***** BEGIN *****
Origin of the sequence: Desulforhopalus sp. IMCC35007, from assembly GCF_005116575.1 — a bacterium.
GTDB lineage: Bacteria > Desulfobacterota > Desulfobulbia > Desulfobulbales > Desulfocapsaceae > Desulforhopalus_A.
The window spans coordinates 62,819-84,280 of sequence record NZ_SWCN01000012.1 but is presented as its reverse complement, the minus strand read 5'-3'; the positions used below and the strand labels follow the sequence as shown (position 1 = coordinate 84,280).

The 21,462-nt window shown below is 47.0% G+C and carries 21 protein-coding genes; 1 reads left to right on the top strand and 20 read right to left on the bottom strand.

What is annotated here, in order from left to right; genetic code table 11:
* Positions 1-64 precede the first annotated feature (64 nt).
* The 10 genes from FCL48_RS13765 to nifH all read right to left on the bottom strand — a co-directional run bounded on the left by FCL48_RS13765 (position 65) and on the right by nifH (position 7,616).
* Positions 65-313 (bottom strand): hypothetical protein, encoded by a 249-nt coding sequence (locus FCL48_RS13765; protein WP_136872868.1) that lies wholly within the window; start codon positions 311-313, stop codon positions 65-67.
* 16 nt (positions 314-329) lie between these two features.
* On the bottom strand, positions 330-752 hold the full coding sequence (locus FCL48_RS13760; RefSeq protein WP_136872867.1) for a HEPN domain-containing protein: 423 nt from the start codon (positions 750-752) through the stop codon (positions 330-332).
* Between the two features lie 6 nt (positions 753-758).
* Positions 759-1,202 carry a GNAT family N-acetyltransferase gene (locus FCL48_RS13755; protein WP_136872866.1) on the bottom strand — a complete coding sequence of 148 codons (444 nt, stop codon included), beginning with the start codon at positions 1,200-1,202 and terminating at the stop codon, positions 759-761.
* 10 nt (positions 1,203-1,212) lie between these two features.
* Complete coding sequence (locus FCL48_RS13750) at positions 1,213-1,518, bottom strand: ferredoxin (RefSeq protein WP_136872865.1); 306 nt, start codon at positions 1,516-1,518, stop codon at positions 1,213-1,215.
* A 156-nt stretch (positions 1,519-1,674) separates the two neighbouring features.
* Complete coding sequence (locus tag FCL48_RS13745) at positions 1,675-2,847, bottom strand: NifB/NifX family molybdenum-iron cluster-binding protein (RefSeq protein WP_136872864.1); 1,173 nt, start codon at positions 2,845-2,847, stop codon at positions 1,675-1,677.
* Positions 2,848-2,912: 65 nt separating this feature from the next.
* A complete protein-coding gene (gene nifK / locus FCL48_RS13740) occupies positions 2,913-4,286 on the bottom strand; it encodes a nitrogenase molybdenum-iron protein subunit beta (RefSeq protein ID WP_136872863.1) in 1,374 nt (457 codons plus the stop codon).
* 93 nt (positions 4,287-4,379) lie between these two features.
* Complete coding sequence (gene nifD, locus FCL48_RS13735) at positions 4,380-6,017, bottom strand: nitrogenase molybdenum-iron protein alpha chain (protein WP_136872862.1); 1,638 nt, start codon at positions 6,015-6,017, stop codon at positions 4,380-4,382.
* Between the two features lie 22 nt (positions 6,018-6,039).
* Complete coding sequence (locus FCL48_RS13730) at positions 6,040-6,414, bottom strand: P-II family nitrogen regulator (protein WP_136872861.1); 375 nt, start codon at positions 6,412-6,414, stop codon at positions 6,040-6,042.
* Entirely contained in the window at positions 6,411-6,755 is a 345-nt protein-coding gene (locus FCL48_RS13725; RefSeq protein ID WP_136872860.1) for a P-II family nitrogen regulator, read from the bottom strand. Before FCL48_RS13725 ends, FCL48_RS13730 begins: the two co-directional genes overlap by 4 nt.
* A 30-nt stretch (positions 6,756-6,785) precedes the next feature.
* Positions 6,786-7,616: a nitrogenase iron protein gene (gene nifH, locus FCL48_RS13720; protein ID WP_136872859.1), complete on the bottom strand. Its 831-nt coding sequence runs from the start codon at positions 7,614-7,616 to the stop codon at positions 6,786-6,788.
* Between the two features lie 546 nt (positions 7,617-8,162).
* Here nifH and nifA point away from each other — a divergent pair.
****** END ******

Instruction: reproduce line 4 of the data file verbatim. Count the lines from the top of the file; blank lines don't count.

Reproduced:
The 21,462-nt window shown below is 47.0% G+C and carries 21 protein-coding genes; 1 reads left to right on the top strand and 20 read right to left on the bottom strand.